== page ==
Back in the day (I feel like this needs to be said in a Scottish accent, in an old man voice) I was super-mental, had poor self-image and battled with my body.
I also weighed myself every day.
Let me describe how my days would often go.
6.30am – wake up feeling great about the day, refreshed and ready to kick some serious booty
6.35am – weigh myself
6.36am – realise I had put on 5 grams and want to cry/feel shit about myself/lose my enthusiasm for the day and vow to diet harder/exercise harder etc.
Three years ago after a bunch of therapy*, I chucked my scales and I haven’t looked back. Here’s what my days now look like sans scales (with two kids – note the wake-up time difference)
5.15am – wake up feeling great about the day, refreshed and ready to kick some serious booty. THE END.
I know I am an extreme case, but I talk to normal people all the time who still have a tumultuous relationship with their scales. So here’s six reasons why I reckon you should just chuck them:
 Watching the number on the scales will make you miss the real results.
There are more useful indicators for good physical and mental health. Are you comfortable within yourself? Are you energetic enough to do the things you need and love to do? Does your skin glow? Do your clothes fit? Do you sleep well? Are your blood test results normal? Is your blood pressure and resting heart rate good? Are you exercising regularly? Do you eat wholesome food of lots of different colours? Are you regular (y’know what I mean)? Are you hydrated enough, ie do you have light coloured wee?
 The numbers don’t define you.
By letting the scales control your self-esteem, you are giving over your power. Repeat after me, girlfriend: “I am beyond fabulous just as I am” (and just to make sure it really sinks in, read this AMAZING book Embrace by Taryn Brumfitt, creator of the Body Image Movement and film maker of Embrace, The Documentary. If you haven’t seen this film, hop to it. I bawled my guts out.)
 You can focus on what really matters and be grateful.
This whole watching the scales thing is bullshit. It takes up precious time when you could be doing something else more valuable. Things that are important are your friends, family, your spirit, the good you bring to the world, the positivity you surround yourself with and share, achieving your goals and being the most delightful person you can be.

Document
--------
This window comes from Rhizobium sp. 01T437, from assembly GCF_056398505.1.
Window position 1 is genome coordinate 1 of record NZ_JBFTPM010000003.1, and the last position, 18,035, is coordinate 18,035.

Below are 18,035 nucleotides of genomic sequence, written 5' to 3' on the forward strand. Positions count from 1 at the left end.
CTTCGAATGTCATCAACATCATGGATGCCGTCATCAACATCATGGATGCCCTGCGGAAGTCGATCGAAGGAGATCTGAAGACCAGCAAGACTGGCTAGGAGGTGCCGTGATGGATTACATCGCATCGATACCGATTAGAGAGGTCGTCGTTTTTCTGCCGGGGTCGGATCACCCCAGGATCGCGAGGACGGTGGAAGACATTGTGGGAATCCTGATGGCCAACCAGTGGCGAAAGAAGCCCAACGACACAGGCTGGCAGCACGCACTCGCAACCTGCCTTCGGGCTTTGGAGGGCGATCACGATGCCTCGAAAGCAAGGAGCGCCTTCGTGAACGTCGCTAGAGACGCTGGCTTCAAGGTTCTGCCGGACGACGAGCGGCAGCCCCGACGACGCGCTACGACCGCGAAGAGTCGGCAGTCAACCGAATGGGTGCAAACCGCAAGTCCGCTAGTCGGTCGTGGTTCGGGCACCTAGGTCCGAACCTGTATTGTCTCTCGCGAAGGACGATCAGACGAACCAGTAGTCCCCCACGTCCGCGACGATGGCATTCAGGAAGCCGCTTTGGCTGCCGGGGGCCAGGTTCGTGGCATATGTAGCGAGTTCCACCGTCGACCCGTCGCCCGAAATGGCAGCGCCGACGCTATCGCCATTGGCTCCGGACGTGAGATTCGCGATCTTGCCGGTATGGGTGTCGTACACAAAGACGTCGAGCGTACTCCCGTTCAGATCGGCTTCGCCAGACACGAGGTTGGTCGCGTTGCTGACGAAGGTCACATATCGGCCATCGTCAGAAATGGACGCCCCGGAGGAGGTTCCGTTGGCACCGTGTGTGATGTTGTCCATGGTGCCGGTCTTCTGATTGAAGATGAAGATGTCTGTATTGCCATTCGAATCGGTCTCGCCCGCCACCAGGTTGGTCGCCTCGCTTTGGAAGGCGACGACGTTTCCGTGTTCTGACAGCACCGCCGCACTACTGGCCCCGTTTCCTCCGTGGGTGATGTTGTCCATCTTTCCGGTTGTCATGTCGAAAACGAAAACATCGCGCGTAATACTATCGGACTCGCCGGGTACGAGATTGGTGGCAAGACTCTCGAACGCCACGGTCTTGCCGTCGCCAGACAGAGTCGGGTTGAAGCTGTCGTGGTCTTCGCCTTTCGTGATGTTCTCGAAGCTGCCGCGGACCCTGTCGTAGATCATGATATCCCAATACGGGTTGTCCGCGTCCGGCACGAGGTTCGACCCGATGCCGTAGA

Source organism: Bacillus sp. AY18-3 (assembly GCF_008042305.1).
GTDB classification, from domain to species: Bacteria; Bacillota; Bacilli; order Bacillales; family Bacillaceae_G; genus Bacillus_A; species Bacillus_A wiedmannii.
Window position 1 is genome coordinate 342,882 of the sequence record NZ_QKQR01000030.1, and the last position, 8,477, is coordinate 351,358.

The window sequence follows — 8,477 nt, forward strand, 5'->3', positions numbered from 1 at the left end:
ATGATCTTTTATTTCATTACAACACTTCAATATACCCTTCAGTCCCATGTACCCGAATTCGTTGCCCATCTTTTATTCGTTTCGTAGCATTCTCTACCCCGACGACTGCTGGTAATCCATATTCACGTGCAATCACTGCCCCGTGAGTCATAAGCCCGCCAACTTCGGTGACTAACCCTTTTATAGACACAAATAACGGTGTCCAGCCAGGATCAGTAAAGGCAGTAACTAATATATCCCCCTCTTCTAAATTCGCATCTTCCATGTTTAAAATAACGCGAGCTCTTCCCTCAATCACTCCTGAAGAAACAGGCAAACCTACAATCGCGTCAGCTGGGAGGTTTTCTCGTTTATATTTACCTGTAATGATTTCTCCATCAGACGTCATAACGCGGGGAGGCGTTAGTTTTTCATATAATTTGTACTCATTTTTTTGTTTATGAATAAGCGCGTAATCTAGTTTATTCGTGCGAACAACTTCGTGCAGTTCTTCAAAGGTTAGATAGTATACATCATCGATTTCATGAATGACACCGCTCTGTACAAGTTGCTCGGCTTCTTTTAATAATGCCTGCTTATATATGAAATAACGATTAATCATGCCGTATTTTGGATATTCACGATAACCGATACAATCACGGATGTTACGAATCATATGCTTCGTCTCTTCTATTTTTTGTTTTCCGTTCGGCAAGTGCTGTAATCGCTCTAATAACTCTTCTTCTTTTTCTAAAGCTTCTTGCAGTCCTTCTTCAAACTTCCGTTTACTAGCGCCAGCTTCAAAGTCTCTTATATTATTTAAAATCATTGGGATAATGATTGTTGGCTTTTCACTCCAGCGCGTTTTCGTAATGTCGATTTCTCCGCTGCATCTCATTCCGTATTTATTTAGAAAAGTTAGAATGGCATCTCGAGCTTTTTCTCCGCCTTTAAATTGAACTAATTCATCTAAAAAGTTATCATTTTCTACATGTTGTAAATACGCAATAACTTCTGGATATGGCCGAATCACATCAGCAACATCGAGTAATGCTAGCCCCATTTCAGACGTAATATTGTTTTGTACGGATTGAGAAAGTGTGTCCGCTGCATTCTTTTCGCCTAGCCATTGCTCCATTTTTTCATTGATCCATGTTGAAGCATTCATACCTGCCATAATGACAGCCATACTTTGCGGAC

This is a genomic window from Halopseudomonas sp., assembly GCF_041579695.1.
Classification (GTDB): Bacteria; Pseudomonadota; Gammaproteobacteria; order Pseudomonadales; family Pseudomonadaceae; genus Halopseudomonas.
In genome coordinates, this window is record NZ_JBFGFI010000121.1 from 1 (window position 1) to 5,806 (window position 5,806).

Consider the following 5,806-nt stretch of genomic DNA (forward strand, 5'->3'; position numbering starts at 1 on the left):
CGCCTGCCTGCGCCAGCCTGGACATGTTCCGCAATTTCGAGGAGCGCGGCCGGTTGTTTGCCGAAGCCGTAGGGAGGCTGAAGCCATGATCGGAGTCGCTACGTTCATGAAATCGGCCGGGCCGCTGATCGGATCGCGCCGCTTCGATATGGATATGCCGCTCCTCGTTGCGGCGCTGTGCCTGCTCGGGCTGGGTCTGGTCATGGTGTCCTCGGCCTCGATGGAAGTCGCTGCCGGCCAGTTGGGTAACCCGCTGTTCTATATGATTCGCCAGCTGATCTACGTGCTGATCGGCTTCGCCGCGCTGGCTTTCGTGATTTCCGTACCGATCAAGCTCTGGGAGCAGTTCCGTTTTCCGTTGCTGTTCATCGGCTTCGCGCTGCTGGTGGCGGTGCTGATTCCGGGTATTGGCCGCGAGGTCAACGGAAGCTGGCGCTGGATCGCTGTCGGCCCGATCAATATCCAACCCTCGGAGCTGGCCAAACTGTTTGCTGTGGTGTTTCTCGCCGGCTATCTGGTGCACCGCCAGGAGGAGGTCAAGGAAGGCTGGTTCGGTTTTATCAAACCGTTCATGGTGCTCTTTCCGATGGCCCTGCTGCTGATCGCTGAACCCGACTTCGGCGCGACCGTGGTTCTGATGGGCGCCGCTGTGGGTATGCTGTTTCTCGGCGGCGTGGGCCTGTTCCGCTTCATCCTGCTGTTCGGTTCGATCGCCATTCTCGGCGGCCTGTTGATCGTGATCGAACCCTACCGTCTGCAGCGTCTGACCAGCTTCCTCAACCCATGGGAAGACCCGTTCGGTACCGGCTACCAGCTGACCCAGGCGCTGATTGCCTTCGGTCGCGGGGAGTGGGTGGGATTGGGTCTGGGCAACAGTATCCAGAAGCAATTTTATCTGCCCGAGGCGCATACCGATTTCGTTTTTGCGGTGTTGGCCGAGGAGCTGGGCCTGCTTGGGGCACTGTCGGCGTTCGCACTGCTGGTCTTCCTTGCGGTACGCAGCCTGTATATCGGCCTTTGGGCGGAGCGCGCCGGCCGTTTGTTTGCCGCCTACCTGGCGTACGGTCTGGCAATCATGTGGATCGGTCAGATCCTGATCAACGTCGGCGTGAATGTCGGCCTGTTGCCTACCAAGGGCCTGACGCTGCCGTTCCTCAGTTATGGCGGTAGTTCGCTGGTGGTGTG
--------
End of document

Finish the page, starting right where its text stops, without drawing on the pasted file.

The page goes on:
The number on the scales isn’t absolute anyway.
The numbers on the scale can fluctuate wildly. My friends who have PCOS or immune issues talk about fluctuations of 4 or 5 kilos in a week. Things that can affect the number include fluid, undigested food, muscle mass, time of day, accuracy of the scales, waste material in your system and hormones.
 You’ll learn to love yourself honestly and truly.
You don’t need a stupid set of scales to be the judge of you. Once you get rid of those fuckers, you will realise that the numbers don’t matter. Breathe deeply because you can FINALLY stop punishing yourself, you can stop battling. You can focus on nurturing your beautiful body that has done so much for you, and appreciating it for all it does. Once you start doing that the self-love will come. You’ll smile inside to yourself and love who you are for who you REALLY are, not for the number.
 You’ll be happier.
Number-watching completely sucks. Hardcore dieting completely sucks. Being slave to the numbers completely sucks. By taking a simple and consistent approach to your health, by eating well and moving more, you WILL be happier, because you’ll be healthier mentally, as well as physically. It won’t happen over night but I can tell you from someone who has been there, my attitude to myself has never been better and I have never been happier since I stopped weighing myself.
*I sought professional help for my body issues and it helped me immensely. If you are seeking help or support for eating disorders, anxiety, depression or other mental health issues please check out these resources.
National Eating Disorders Collaboration Helplines
Lifeline Crisis Support and Suicide Prevention
Advice and Support for Anxiety and Depression
Have you stepped on the scales lately? How did they make you feel?